Call for open attitude to e-cigs

| April 21, 2016

An Italian health professional has called on the Hong Kong government to develop a science-based policy on vaping, according to a story in the Harbour Times.

The views of Professor Riccardo Polosa, who supports the use of vaping products to help people quit smoking, chime with those of many Hong Kong consumers and business people who have consistently urged the government to adopt a more open attitude towards vaping products

During a recent visit to Hong Kong, Polosa, who was the president of the Italian Anti-Smoking League from 2003 to 2008 and who founded the University of Catania’s Centre for Tobacco Research in 2003, said that vaping, given proper monitoring and regulation, could be a “gateway away from the harmful effects of smoking”.

“By definition, smokers are already polluting themselves with more than 7,000 chemicals,” he was quoted as saying. “What causes disease… is a synergistic action of these many thousands of chemicals. If you look at the component…of what is emitted by electronic cigarettes, it’s not thousands of chemicals, but a few, 95 percent less chemicals.”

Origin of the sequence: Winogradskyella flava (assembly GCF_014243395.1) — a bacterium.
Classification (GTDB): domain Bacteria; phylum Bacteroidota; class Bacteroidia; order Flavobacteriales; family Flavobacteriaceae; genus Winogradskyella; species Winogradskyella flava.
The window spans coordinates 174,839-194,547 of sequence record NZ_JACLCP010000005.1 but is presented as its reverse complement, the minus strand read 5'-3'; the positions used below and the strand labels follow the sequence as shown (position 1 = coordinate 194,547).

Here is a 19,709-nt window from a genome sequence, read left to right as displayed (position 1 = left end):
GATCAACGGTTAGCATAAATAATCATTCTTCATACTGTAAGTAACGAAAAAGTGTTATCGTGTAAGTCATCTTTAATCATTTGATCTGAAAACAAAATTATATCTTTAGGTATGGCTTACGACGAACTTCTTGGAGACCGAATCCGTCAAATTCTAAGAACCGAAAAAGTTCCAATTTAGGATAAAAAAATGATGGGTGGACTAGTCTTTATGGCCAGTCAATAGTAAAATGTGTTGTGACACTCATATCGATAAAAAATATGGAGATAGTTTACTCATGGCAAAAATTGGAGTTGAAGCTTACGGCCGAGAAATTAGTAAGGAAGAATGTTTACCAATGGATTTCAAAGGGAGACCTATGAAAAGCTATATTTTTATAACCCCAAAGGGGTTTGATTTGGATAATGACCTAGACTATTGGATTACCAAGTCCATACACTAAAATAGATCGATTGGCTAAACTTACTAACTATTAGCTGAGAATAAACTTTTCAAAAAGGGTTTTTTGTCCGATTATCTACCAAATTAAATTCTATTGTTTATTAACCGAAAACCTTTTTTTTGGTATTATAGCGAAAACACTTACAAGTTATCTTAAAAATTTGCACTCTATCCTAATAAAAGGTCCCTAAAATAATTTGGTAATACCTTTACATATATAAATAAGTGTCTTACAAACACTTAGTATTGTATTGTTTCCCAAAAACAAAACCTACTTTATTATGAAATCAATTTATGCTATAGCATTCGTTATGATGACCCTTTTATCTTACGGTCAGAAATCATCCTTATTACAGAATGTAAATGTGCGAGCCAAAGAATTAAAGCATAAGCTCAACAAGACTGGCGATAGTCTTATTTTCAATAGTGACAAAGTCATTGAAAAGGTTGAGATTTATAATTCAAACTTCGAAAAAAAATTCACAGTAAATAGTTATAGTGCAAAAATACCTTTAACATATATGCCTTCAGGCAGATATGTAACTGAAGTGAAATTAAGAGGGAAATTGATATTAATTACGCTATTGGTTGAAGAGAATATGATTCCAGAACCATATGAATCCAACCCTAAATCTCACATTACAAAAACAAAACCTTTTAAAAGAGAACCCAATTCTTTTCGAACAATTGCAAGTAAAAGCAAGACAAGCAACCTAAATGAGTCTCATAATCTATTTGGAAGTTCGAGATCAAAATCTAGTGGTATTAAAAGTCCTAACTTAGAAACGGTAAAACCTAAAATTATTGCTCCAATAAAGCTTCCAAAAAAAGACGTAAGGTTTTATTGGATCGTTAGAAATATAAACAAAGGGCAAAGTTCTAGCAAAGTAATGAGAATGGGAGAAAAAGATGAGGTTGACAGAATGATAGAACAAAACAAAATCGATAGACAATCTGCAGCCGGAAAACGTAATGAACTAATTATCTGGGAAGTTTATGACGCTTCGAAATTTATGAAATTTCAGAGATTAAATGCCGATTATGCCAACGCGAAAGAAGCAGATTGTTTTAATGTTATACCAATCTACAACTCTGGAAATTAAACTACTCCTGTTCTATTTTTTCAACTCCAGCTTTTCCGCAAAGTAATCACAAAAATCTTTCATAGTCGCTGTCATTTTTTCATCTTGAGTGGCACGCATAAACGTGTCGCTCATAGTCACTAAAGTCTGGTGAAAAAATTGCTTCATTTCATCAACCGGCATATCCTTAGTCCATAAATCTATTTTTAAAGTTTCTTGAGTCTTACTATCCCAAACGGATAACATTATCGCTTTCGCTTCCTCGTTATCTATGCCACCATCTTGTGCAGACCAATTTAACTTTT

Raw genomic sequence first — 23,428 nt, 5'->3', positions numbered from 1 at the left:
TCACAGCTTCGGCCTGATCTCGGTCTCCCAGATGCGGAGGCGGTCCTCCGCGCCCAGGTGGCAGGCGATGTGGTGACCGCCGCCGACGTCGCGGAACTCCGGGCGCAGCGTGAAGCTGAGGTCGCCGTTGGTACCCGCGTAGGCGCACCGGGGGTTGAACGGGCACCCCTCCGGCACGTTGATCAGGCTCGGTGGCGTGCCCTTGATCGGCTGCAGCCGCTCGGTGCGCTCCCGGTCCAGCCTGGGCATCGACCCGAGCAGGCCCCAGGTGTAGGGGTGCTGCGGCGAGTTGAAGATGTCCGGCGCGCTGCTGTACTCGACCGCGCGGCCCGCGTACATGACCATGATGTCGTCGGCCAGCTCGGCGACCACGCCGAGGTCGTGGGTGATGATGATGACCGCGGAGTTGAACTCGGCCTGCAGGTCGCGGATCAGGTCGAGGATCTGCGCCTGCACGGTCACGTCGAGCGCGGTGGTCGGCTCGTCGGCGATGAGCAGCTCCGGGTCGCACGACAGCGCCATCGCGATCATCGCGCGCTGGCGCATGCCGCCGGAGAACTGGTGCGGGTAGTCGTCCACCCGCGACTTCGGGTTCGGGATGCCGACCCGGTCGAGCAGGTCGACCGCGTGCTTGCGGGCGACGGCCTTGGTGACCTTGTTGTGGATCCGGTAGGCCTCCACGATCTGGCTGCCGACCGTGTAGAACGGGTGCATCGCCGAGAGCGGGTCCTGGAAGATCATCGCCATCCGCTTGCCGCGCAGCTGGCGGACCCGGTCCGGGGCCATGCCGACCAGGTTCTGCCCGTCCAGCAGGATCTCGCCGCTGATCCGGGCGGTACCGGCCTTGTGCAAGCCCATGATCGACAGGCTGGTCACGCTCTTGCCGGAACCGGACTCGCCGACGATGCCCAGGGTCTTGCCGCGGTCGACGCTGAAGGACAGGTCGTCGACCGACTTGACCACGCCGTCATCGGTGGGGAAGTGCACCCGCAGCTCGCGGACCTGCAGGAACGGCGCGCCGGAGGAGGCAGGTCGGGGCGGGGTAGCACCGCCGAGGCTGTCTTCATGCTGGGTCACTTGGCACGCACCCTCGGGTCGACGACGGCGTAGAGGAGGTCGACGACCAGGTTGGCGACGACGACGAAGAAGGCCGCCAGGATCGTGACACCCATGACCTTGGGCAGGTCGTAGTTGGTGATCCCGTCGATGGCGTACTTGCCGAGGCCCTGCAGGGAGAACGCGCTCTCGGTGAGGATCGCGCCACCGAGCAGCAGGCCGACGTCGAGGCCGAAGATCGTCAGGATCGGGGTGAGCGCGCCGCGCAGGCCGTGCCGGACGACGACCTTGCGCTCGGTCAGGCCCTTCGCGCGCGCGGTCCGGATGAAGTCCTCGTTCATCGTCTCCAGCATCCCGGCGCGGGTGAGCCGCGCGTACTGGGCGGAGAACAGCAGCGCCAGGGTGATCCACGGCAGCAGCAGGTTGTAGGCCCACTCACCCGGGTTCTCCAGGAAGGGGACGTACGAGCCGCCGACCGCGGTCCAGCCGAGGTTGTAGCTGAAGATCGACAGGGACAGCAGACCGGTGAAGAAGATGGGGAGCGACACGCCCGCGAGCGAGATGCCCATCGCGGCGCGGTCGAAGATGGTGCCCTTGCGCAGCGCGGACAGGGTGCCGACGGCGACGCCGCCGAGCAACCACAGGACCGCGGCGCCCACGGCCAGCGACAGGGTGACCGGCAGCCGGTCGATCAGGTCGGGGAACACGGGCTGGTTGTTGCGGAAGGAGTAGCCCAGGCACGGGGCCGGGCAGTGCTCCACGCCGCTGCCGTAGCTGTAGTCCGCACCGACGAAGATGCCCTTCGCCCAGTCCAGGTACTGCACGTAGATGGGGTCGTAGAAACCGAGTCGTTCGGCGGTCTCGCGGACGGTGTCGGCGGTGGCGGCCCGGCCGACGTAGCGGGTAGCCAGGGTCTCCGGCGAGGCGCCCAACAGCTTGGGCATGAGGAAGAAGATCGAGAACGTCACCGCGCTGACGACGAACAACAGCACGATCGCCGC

For Polosa, what matters is smoking prevalence. “All people exclusively adopting the vaping lifestyle are improving all objective and subjective outcomes for all diseases under examination,” he said. “So it’s a great public health gain that we are going to see if we embrace electronic cigarettes. I would like to caution the Hong Kong government to follow more beneficial examples, say in England, where e-cigarette [usage] has been very popular for the past five years and they have seen the largest decrease in smoking prevalence.

“I understand [Hong Kong] has a flat rate for smoking for the last seven or eight years, so it is time for a change…We see in other countries where [vaping] had been liberalised, there were big changes in smoking prevalence and I don’t see why this is not going to happen in Hong Kong too.”

Polosa called on the government to build up its own smoking prevalence data, monitor it and formulate vaping policies accordingly.

In Italy, Polosa has launched a collaborative project to provide training for vape shop owners and salespersons on smoking cessation counselling. “I prefer to have professionals in vape shops,” he said. “Probably in the future we need to regulate vape shop owners and salespersons in the way we regulate pharmacists. They should have a minimal training, because after all they are helping people to quit smoking,” he says. “I don’t see anyone in Hong Kong who is in charge of smoking cessation.”

The Harbour Times piece is at:

Category: Breaking News

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